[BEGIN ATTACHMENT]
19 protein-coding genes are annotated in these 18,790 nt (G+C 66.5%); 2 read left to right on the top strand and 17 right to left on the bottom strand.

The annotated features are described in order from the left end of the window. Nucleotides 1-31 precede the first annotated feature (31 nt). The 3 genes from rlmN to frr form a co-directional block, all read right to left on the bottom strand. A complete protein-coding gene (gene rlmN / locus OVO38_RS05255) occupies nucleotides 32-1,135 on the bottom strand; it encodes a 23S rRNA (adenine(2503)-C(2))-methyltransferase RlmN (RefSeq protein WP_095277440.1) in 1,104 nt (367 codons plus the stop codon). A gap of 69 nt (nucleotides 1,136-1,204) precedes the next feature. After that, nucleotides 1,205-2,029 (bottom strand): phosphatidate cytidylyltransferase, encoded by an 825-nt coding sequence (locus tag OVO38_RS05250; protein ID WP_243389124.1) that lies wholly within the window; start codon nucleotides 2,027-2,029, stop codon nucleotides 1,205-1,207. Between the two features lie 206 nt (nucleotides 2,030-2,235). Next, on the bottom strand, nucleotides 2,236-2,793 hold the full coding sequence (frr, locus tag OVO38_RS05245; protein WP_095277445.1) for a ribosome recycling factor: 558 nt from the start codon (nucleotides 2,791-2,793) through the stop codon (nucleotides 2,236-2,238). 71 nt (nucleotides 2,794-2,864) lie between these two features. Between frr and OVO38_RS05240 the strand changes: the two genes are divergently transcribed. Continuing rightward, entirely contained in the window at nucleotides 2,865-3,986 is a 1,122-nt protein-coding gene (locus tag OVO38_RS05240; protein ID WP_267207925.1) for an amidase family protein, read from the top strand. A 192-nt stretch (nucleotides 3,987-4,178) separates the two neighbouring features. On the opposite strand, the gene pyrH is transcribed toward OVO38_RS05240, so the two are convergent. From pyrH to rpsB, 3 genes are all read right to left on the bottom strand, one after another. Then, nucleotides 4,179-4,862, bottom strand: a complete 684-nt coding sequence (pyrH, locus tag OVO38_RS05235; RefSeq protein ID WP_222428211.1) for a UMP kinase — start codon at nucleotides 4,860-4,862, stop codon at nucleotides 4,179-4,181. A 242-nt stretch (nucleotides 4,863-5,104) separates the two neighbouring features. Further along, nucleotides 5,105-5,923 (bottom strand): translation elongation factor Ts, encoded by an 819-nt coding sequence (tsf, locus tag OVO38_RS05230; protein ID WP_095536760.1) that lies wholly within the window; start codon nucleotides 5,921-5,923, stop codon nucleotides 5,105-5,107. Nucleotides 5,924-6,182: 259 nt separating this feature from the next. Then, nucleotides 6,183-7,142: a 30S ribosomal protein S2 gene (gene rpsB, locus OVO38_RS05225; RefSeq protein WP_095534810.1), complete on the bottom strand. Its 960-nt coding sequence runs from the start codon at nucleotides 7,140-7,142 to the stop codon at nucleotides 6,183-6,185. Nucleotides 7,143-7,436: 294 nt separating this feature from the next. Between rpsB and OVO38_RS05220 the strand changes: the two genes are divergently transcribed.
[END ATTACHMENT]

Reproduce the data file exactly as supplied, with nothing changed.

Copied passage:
19 protein-coding genes are annotated in these 18,790 nt (G+C 66.5%); 2 read left to right on the top strand and 17 right to left on the bottom strand.

The annotated features are described in order from the left end of the window. Nucleotides 1-31 precede the first annotated feature (31 nt). The 3 genes from rlmN to frr form a co-directional block, all read right to left on the bottom strand. A complete protein-coding gene (gene rlmN / locus OVO38_RS05255) occupies nucleotides 32-1,135 on the bottom strand; it encodes a 23S rRNA (adenine(2503)-C(2))-methyltransferase RlmN (RefSeq protein WP_095277440.1) in 1,104 nt (367 codons plus the stop codon). A gap of 69 nt (nucleotides 1,136-1,204) precedes the next feature. After that, nucleotides 1,205-2,029 (bottom strand): phosphatidate cytidylyltransferase, encoded by an 825-nt coding sequence (locus tag OVO38_RS05250; protein ID WP_243389124.1) that lies wholly within the window; start codon nucleotides 2,027-2,029, stop codon nucleotides 1,205-1,207. Between the two features lie 206 nt (nucleotides 2,030-2,235). Next, on the bottom strand, nucleotides 2,236-2,793 hold the full coding sequence (frr, locus tag OVO38_RS05245; protein WP_095277445.1) for a ribosome recycling factor: 558 nt from the start codon (nucleotides 2,791-2,793) through the stop codon (nucleotides 2,236-2,238). 71 nt (nucleotides 2,794-2,864) lie between these two features. Between frr and OVO38_RS05240 the strand changes: the two genes are divergently transcribed. Continuing rightward, entirely contained in the window at nucleotides 2,865-3,986 is a 1,122-nt protein-coding gene (locus tag OVO38_RS05240; protein ID WP_267207925.1) for an amidase family protein, read from the top strand. A 192-nt stretch (nucleotides 3,987-4,178) separates the two neighbouring features. On the opposite strand, the gene pyrH is transcribed toward OVO38_RS05240, so the two are convergent. From pyrH to rpsB, 3 genes are all read right to left on the bottom strand, one after another. Then, nucleotides 4,179-4,862, bottom strand: a complete 684-nt coding sequence (pyrH, locus tag OVO38_RS05235; RefSeq protein ID WP_222428211.1) for a UMP kinase — start codon at nucleotides 4,860-4,862, stop codon at nucleotides 4,179-4,181. A 242-nt stretch (nucleotides 4,863-5,104) separates the two neighbouring features. Further along, nucleotides 5,105-5,923 (bottom strand): translation elongation factor Ts, encoded by an 819-nt coding sequence (tsf, locus tag OVO38_RS05230; protein ID WP_095536760.1) that lies wholly within the window; start codon nucleotides 5,921-5,923, stop codon nucleotides 5,105-5,107. Nucleotides 5,924-6,182: 259 nt separating this feature from the next. Then, nucleotides 6,183-7,142: a 30S ribosomal protein S2 gene (gene rpsB, locus OVO38_RS05225; RefSeq protein WP_095534810.1), complete on the bottom strand. Its 960-nt coding sequence runs from the start codon at nucleotides 7,140-7,142 to the stop codon at nucleotides 6,183-6,185. Nucleotides 7,143-7,436: 294 nt separating this feature from the next. Between rpsB and OVO38_RS05220 the strand changes: the two genes are divergently transcribed.